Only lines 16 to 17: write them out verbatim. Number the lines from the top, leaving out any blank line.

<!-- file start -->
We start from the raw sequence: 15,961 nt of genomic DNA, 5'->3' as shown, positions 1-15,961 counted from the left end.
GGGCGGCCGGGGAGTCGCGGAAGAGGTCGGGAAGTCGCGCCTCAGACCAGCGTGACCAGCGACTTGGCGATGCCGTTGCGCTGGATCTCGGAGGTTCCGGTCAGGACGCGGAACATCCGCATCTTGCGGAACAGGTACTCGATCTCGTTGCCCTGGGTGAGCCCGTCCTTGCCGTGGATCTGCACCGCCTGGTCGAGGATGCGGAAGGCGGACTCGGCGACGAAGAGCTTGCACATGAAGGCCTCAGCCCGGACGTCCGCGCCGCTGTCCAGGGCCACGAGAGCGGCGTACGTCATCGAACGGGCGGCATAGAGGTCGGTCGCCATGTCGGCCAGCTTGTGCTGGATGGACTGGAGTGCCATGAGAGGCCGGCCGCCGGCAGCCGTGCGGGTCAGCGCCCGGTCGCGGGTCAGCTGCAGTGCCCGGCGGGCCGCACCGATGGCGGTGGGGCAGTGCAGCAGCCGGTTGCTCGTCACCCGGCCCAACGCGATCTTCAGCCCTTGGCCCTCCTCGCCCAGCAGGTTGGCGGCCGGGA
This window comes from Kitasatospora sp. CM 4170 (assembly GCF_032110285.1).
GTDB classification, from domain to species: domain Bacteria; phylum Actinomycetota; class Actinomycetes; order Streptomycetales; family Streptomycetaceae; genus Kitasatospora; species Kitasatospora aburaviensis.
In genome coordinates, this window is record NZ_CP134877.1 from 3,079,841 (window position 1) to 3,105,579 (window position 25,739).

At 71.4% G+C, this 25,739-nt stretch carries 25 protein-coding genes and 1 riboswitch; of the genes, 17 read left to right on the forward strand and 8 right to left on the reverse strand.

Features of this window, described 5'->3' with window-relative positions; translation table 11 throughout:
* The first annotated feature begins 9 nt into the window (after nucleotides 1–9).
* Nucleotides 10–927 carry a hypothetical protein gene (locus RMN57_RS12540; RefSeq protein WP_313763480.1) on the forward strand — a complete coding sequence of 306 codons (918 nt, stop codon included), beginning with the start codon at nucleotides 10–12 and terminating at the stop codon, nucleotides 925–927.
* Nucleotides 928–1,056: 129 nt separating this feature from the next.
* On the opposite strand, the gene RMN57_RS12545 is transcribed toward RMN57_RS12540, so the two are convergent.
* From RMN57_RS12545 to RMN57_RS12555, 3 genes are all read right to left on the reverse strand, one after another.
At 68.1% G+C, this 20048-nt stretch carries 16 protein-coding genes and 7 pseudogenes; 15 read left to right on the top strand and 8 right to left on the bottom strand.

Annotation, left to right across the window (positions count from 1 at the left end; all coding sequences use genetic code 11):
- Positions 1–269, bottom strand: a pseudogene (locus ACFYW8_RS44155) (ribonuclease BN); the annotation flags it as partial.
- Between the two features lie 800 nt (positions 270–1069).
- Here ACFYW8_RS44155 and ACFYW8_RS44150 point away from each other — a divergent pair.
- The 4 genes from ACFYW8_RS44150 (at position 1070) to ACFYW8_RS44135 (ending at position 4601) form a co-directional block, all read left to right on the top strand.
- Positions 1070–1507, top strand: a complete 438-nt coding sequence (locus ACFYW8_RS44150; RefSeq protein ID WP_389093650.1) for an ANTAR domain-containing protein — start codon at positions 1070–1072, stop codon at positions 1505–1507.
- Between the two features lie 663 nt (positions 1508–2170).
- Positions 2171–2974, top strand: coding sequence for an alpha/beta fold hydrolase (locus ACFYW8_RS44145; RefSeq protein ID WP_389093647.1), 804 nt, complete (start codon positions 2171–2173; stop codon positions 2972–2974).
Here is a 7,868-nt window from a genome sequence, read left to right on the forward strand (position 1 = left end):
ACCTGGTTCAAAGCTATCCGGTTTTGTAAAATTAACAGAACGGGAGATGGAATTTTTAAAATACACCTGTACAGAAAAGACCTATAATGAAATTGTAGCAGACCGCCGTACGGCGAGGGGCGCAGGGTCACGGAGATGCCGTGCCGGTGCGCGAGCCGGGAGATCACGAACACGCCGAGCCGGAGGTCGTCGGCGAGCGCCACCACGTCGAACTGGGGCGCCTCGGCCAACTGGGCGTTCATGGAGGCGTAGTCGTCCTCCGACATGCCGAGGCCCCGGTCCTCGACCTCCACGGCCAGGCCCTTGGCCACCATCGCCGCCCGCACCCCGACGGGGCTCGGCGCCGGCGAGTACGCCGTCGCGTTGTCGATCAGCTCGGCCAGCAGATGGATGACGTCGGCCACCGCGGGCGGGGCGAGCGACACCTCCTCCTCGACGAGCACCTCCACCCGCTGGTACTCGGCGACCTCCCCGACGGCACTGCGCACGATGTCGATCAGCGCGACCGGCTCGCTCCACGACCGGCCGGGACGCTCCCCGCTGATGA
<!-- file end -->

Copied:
- Between the two features lie 800 nt (positions 270–1069).
- Here ACFYW8_RS44155 and ACFYW8_RS44150 point away from each other — a divergent pair.